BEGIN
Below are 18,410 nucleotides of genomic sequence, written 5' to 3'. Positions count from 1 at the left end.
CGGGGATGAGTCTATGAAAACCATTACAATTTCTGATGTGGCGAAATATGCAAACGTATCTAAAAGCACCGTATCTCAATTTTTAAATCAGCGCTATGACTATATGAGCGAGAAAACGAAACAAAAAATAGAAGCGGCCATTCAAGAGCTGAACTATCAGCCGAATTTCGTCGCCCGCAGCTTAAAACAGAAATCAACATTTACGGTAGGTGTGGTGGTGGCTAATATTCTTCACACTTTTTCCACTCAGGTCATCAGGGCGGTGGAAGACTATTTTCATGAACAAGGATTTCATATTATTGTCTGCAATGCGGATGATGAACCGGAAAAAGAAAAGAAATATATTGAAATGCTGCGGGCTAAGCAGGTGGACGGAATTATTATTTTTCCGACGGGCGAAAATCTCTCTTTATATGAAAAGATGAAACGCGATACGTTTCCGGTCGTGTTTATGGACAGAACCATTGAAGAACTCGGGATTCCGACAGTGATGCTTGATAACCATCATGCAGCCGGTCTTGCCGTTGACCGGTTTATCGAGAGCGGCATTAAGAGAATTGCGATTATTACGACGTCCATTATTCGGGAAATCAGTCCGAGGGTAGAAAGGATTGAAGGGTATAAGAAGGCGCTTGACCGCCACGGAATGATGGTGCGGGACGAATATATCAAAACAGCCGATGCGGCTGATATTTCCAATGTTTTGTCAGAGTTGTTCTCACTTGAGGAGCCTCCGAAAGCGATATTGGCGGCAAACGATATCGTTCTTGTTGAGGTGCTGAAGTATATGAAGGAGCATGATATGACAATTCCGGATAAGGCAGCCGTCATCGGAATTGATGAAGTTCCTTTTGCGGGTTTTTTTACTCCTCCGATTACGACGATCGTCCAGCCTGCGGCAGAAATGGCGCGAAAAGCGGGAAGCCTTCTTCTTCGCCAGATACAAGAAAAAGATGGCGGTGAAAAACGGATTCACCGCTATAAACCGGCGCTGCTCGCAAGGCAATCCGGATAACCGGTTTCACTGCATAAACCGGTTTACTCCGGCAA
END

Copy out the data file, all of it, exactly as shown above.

Below are 18,410 nucleotides of genomic sequence, written 5' to 3'. Positions count from 1 at the left end.
CGGGGATGAGTCTATGAAAACCATTACAATTTCTGATGTGGCGAAATATGCAAACGTATCTAAAAGCACCGTATCTCAATTTTTAAATCAGCGCTATGACTATATGAGCGAGAAAACGAAACAAAAAATAGAAGCGGCCATTCAAGAGCTGAACTATCAGCCGAATTTCGTCGCCCGCAGCTTAAAACAGAAATCAACATTTACGGTAGGTGTGGTGGTGGCTAATATTCTTCACACTTTTTCCACTCAGGTCATCAGGGCGGTGGAAGACTATTTTCATGAACAAGGATTTCATATTATTGTCTGCAATGCGGATGATGAACCGGAAAAAGAAAAGAAATATATTGAAATGCTGCGGGCTAAGCAGGTGGACGGAATTATTATTTTTCCGACGGGCGAAAATCTCTCTTTATATGAAAAGATGAAACGCGATACGTTTCCGGTCGTGTTTATGGACAGAACCATTGAAGAACTCGGGATTCCGACAGTGATGCTTGATAACCATCATGCAGCCGGTCTTGCCGTTGACCGGTTTATCGAGAGCGGCATTAAGAGAATTGCGATTATTACGACGTCCATTATTCGGGAAATCAGTCCGAGGGTAGAAAGGATTGAAGGGTATAAGAAGGCGCTTGACCGCCACGGAATGATGGTGCGGGACGAATATATCAAAACAGCCGATGCGGCTGATATTTCCAATGTTTTGTCAGAGTTGTTCTCACTTGAGGAGCCTCCGAAAGCGATATTGGCGGCAAACGATATCGTTCTTGTTGAGGTGCTGAAGTATATGAAGGAGCATGATATGACAATTCCGGATAAGGCAGCCGTCATCGGAATTGATGAAGTTCCTTTTGCGGGTTTTTTTACTCCTCCGATTACGACGATCGTCCAGCCTGCGGCAGAAATGGCGCGAAAAGCGGGAAGCCTTCTTCTTCGCCAGATACAAGAAAAAGATGGCGGTGAAAAACGGATTCACCGCTATAAACCGGCGCTGCTCGCAAGGCAATCCGGATAACCGGTTTCACTGCATAAACCGGTTTACTCCGGCAA